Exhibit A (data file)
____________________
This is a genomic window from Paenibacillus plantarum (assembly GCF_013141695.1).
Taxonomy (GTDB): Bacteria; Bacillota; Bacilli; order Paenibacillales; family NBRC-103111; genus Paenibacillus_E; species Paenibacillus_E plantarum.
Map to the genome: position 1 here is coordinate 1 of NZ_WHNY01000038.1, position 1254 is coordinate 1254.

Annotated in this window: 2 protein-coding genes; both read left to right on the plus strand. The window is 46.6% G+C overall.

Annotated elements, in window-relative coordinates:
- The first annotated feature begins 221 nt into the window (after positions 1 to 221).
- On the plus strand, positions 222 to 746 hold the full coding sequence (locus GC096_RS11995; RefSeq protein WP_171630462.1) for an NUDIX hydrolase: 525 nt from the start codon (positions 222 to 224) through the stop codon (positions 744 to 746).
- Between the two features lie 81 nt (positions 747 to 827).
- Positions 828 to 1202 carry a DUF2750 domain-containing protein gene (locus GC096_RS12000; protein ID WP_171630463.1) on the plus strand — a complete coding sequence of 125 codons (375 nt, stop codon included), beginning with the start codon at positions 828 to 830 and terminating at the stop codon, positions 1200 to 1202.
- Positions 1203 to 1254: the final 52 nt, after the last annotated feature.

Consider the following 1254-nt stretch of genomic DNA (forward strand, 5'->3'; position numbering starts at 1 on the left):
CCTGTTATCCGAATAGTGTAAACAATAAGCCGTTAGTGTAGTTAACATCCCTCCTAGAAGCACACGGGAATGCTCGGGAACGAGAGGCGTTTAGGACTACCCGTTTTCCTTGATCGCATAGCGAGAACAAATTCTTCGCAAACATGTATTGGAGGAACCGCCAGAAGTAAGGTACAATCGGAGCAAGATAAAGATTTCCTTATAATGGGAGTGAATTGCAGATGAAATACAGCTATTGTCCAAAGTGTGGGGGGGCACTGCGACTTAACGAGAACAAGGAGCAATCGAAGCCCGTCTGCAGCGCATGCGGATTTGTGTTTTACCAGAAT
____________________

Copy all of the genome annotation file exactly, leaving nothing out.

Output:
This is a genomic window from Paenibacillus plantarum (assembly GCF_013141695.1).
Taxonomy (GTDB): Bacteria; Bacillota; Bacilli; order Paenibacillales; family NBRC-103111; genus Paenibacillus_E; species Paenibacillus_E plantarum.
Map to the genome: position 1 here is coordinate 1 of NZ_WHNY01000038.1, position 1254 is coordinate 1254.

Annotated in this window: 2 protein-coding genes; both read left to right on the plus strand. The window is 46.6% G+C overall.

Annotated elements, in window-relative coordinates:
- The first annotated feature begins 221 nt into the window (after positions 1 to 221).
- On the plus strand, positions 222 to 746 hold the full coding sequence (locus GC096_RS11995; RefSeq protein WP_171630462.1) for an NUDIX hydrolase: 525 nt from the start codon (positions 222 to 224) through the stop codon (positions 744 to 746).
- Between the two features lie 81 nt (positions 747 to 827).
- Positions 828 to 1202 carry a DUF2750 domain-containing protein gene (locus GC096_RS12000; protein ID WP_171630463.1) on the plus strand — a complete coding sequence of 125 codons (375 nt, stop codon included), beginning with the start codon at positions 828 to 830 and terminating at the stop codon, positions 1200 to 1202.
- Positions 1203 to 1254: the final 52 nt, after the last annotated feature.

Consider the following 1254-nt stretch of genomic DNA (forward strand, 5'->3'; position numbering starts at 1 on the left):
CCTGTTATCCGAATAGTGTAAACAATAAGCCGTTAGTGTAGTTAACATCCCTCCTAGAAGCACACGGGAATGCTCGGGAACGAGAGGCGTTTAGGACTACCCGTTTTCCTTGATCGCATAGCGAGAACAAATTCTTCGCAAACATGTATTGGAGGAACCGCCAGAAGTAAGGTACAATCGGAGCAAGATAAAGATTTCCTTATAATGGGAGTGAATTGCAGATGAAATACAGCTATTGTCCAAAGTGTGGGGGGGCACTGCGACTTAACGAGAACAAGGAGCAATCGAAGCCCGTCTGCAGCGCATGCGGATTTGTGTTTTACCAGAAT